We live in a very cluttered world of business, technology, products, everything. So how do we stand out in that?
Chances are most of us aren't going to invent then next incredible thing. Some of us might but most of us small business owners are doing things because we have an interest in doing those things. Surely we can make better versions of things or more unique versions of things that already exist but rarely are we going to sit here and come up with the worlds craziest new idea and that is totally fine. But with all of that in mind, why should people care about the things we are doing?
We make very common items that a lot of other people make too. I'm not going to sit here and say that we have reinvented the wheel or that we are better than any other company in our same sphere. Yes, we make a crapload of shirts and yes we make a crapload of candles like a lot of other people. But do you know why they sell for us? It's the design and the quality of our craft because we care about how things are made.
I have had many long conversations with my badass sister Dana about business over the years. She just started her own company called Living Thing and I'm so damn proud of what she's done up to her launch and so excited to both be business owners now. We've talked about this idea often. We've asked the question of does the world need another candle company? Does the world need another t-shirt company? And the gut reaction was no, not particularly. But do you know what the world does need more of? Badass women excited about what they are doing. People expressing their creative outlet and passion through their set of work as opposed to pouring their entire being into a job that doesn't fulfill them until suddenly their life is over and they never actually tried what they wanted to.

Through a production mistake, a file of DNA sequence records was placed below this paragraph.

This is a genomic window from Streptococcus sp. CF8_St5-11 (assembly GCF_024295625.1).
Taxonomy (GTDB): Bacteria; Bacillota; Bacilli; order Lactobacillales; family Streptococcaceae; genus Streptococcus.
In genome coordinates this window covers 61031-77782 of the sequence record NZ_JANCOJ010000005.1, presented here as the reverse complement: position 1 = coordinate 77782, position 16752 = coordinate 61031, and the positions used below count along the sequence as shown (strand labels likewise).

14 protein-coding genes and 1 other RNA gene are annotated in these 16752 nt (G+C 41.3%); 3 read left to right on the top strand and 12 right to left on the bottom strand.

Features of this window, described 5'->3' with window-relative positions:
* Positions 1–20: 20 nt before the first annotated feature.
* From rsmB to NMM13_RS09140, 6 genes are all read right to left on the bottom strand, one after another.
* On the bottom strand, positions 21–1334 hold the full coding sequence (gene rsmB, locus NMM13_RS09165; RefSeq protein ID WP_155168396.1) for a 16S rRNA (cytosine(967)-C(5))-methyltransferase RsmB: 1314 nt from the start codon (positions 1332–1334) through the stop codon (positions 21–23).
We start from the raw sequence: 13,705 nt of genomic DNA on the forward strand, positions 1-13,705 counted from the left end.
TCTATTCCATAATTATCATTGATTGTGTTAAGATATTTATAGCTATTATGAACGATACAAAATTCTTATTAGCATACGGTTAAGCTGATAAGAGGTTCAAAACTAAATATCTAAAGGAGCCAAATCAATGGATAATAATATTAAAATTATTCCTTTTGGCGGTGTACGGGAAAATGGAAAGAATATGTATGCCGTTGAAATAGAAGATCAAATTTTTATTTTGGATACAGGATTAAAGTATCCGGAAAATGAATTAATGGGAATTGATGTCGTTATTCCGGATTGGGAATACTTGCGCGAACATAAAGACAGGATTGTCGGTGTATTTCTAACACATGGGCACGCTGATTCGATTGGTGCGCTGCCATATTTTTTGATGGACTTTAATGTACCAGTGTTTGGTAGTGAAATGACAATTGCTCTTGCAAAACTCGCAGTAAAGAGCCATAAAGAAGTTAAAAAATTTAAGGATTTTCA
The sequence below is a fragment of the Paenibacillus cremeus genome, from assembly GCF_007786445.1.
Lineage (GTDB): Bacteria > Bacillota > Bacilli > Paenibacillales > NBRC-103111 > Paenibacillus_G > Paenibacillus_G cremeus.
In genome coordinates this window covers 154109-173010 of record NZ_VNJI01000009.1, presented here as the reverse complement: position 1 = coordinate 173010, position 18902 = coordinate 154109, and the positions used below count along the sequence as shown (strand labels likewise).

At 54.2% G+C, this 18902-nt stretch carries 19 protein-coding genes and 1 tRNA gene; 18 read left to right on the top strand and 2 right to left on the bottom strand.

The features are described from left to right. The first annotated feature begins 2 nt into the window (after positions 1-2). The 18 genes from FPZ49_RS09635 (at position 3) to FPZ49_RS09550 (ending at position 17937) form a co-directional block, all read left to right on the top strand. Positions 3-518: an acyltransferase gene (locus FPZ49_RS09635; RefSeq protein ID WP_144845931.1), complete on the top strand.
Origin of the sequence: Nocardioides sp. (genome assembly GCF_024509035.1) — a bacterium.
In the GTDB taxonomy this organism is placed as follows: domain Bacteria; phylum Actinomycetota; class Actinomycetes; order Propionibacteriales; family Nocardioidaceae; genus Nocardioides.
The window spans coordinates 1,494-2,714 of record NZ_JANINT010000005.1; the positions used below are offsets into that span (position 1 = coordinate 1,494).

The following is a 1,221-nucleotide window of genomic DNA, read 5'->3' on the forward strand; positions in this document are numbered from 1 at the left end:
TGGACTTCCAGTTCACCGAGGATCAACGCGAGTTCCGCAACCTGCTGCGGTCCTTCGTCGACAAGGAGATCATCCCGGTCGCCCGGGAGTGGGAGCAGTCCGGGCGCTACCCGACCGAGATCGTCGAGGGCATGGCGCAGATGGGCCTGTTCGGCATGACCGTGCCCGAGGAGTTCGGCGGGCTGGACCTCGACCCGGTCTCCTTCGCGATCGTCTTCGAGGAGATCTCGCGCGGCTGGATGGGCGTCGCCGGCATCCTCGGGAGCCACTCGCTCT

The world needs more people doing what they have always dreamt of because at the end of the day don't we want a society full of people passionately bringing their set of work to life and sharing that with others?
When we strayed away from our initial intentions, it showed.
We've had various coaches, mentors, advisors over the years and many have been really, really helpful in walking through our growth with us. We had one time though that one recommended a product line that fit but really wasn't exciting to us. Like to be frank, we just didn't care. We went against our gut and put it out there. Guess what? Nothing sold. Nothing. For the first time in our history, something flopped.
It flopped because we went off the hip of what someone else told us. Nothing in that moment came from passion or from stemmed from any level of intention and it showed.